Spain ranked 11th and already contributes 3.3% to global science


The United Nations focuses on climate change and the contribution of research to combating this global challenge.
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Spain has risen to eleventh place in the world and is already contributing 3.3 percent of scientific production It is produced every year in the world and many of these works, including several investigations into covid-19, have also been among the most cited.

Data from the Ministry of Science and Innovation reveals this Last year, Spain crossed the 100,000 mark for the first time, or to be ranked seventh in the world in publications related to the SARS-CoV-2 coronavirus, which is responsible for the global epidemic.

With these numbers, Spain joins World Science Day for Peace and Development, A celebration promoted by the United Nations for twenty years and focused in this edition on climate change and the contribution of research to combating this global challenge.

In light of the data, the Minister of Science and Innovation, Diana Morante, emphasized the contribution of Spanish scientists around the world and stressed the importance of intensifying efforts to ensure that the knowledge they generate is transmitted to society.

The goal is to achieve “levels of excellence”

Minister of Science and Innovation Diana Morante. EP

In comments to EFE, Morant emphasized that The goal is to ensure that Spain is also ‘at standards of excellence’. In imparting this knowledge and publications, so that it becomes a “tangible and useful” progress for people.

Data from his ministry reveal that 15 out of every hundred documents of Spanish scientific production belong to the “select” group of 10 percent that make up the world’s most cited works, and that this level of “excellence” is comparable to that of countries like Germany or France.

Or that the Spanish scientific production is cited more than the world average and most of the research work carried out is published in the most famous and relevant journals in the world.

“Our scholars are essential to society”, stated the Head of the Department of Science and Innovation, and wanted to focus the celebrations for the International Day on the staff, and in particular on the hundreds of scientists who had been working for nearly two months “without rest” in La Palma to try to anticipate and reduce the damage caused by the Cumbre Vieja volcano.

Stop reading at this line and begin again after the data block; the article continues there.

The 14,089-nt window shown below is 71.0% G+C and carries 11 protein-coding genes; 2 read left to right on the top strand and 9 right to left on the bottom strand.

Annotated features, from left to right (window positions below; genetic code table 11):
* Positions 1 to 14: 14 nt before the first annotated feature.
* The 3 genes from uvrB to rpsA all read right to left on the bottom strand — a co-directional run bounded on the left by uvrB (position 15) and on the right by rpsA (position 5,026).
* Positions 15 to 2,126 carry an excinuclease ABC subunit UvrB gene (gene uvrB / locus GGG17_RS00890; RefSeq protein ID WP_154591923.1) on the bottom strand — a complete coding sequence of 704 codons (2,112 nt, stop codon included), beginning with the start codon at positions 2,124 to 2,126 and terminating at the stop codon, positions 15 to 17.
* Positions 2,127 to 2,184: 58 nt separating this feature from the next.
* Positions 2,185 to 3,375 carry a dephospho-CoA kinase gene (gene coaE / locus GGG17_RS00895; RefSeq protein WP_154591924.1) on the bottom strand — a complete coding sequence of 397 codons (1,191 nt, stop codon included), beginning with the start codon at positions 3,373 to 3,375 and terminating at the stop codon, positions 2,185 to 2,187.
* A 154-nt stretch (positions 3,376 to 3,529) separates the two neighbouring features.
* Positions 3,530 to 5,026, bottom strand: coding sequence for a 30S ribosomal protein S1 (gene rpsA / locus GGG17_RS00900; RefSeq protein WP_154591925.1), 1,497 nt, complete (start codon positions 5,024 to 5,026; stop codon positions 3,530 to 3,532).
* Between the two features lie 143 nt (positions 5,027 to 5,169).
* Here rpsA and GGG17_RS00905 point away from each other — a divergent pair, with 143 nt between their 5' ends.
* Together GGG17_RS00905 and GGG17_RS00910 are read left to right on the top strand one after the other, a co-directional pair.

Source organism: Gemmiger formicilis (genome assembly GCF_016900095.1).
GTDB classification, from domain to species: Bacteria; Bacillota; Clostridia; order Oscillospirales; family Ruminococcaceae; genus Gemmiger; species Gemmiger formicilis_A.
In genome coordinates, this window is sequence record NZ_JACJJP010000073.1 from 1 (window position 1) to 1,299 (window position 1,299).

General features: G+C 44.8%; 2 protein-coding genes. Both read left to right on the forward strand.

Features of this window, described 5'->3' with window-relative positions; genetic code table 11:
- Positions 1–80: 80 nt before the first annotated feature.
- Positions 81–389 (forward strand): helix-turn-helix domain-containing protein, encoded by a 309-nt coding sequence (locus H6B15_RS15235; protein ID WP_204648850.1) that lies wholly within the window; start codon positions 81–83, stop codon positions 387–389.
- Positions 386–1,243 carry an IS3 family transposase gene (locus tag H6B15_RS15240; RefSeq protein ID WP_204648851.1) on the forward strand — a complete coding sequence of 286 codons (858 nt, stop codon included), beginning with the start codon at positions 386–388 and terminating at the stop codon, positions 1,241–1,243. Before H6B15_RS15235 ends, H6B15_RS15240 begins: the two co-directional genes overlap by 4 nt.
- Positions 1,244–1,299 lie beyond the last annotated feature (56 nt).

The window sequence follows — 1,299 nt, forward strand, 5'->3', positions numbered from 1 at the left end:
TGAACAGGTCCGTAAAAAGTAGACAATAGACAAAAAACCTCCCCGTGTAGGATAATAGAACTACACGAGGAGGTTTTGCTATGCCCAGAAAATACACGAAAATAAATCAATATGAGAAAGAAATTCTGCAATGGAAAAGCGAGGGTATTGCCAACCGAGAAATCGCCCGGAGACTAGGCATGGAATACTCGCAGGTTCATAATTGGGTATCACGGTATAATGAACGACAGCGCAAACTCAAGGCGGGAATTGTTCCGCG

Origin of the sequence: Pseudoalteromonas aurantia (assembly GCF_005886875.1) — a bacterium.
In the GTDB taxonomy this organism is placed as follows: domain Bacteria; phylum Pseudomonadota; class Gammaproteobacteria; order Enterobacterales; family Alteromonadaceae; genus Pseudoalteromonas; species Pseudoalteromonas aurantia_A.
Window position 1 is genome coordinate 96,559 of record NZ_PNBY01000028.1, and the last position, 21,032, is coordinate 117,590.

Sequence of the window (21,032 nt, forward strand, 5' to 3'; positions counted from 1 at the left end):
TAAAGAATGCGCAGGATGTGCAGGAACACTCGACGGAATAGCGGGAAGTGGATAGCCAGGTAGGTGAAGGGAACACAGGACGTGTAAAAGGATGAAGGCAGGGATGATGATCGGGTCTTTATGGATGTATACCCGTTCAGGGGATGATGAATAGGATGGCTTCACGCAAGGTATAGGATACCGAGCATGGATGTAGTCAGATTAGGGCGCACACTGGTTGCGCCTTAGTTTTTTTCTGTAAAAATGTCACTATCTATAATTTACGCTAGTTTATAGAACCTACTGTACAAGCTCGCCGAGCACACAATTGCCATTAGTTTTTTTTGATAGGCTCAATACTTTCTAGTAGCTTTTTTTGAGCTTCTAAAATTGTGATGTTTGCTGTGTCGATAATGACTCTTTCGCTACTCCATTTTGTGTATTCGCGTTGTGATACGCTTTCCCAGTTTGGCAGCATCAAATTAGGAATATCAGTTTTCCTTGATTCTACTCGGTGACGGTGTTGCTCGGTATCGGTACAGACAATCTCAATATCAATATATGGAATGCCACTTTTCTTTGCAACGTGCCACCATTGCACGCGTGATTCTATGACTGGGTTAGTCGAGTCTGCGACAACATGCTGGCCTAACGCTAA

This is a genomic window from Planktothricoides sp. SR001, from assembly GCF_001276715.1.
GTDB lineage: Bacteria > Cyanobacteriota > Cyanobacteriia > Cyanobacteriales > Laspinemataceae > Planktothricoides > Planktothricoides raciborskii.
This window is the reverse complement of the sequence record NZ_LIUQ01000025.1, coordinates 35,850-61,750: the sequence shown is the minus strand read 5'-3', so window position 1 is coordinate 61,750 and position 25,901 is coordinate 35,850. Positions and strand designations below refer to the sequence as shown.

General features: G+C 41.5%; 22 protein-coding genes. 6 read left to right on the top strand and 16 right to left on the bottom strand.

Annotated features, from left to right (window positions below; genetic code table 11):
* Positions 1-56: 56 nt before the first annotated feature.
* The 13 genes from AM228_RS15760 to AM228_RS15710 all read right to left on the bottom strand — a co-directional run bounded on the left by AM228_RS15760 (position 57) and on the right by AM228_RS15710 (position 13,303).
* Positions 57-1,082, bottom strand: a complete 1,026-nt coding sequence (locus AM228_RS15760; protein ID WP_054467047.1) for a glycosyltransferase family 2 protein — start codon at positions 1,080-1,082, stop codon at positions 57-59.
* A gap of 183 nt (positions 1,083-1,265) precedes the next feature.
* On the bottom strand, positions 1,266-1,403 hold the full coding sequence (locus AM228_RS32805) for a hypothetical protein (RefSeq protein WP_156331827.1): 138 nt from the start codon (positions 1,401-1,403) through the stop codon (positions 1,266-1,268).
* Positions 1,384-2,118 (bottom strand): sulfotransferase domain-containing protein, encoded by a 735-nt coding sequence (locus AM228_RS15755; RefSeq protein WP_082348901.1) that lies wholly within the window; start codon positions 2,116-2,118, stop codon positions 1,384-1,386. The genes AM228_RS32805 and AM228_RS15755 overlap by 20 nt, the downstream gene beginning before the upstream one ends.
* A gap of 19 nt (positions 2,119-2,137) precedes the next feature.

Biologists, oceanographers, agrobiologists, microbiologists, health researchers, meteorologists and volcanologists “face fire, gas, ocean and lava minute by minute to gain knowledge that guides emergency actions with assurance,” Morant said.

It has influenced the challenge of continuing to bring science, innovation and technology closer to citizens and the occasion that provides for the celebration of World Science Day – at the center of Science Week – to showcase the work that scientists do in laboratories, research centers, museums or universities.

opportunities for youth

The minister stressed that Science and technology “will open up a world of good job opportunities for our youth” And the importance that his administration will give to scientific publishing – with the 2022 budget for this purpose it amounts to 4.5 million euros.

From the ministry we work until our researchers They have more means and facilities to perform their work,” Highlighting the EFE, the Minister emphasized that this commitment was already reflected in 2021 “with the largest budget in the history of our Ministry”.

UNESCO promoted the World Science Day for Peace and Development, which celebrates its twentieth anniversary this year, to influence the commitment made at the World Science Congress held in Budapest for the responsible use of research for the benefit of societies and to raise the profile of the public. Awareness of the importance of overcoming the gap between science and society that has been greatly reduced during the pandemic.

In this edition, coinciding with the final phase of the Glasgow Summit (COP26), World Science Day focuses on climate change and the contributions that research and technology can make to build better prepared societies for one of the planet’s major threats.

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